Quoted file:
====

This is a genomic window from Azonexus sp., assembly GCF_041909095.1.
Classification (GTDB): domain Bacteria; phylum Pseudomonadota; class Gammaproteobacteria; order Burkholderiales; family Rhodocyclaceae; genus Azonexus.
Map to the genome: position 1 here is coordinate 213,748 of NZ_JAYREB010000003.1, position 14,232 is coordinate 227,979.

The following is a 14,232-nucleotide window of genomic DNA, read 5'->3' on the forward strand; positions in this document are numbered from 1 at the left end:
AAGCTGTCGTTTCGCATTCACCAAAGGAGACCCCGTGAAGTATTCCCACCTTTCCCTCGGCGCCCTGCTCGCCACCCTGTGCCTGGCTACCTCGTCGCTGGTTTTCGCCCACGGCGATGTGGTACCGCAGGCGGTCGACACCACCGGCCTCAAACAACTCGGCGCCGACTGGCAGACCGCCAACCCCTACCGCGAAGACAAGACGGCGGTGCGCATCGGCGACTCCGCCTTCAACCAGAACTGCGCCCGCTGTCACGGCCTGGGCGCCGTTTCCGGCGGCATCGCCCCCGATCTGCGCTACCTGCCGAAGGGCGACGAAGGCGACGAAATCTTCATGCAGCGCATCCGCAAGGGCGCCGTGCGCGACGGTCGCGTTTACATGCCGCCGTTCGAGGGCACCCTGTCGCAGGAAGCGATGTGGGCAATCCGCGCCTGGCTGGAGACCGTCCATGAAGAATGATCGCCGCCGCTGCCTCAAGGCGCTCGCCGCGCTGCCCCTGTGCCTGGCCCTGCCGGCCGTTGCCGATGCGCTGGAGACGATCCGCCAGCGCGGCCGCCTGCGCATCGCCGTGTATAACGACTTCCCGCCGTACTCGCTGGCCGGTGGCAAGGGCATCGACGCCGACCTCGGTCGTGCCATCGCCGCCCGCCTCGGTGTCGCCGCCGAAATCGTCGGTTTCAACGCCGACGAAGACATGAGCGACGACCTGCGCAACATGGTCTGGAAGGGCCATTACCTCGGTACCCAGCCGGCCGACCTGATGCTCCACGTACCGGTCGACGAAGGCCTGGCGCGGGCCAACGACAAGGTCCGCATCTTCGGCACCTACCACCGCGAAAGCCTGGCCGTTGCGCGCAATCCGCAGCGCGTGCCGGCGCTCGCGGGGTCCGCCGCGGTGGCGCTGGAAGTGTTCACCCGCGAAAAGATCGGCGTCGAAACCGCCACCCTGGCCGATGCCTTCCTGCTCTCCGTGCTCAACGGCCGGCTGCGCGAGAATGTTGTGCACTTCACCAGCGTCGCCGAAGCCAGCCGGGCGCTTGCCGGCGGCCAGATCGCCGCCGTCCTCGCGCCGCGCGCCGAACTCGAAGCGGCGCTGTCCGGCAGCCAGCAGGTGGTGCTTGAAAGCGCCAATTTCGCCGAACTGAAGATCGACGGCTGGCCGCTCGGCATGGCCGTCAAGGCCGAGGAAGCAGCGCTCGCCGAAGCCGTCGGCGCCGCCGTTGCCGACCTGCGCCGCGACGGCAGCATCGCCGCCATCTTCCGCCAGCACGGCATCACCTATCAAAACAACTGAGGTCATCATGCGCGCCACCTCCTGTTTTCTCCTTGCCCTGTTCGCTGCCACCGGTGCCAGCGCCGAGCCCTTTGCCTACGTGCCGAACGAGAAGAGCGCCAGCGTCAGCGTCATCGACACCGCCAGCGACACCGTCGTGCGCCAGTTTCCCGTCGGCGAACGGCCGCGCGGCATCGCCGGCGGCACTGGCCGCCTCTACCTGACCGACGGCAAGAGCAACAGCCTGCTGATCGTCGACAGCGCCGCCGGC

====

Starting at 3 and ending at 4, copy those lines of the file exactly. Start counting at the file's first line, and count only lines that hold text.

Map to the genome: position 1 here is coordinate 213,748 of NZ_JAYREB010000003.1, position 14,232 is coordinate 227,979.

The following is a 14,232-nucleotide window of genomic DNA, read 5'->3' on the forward strand; positions in this document are numbered from 1 at the left end: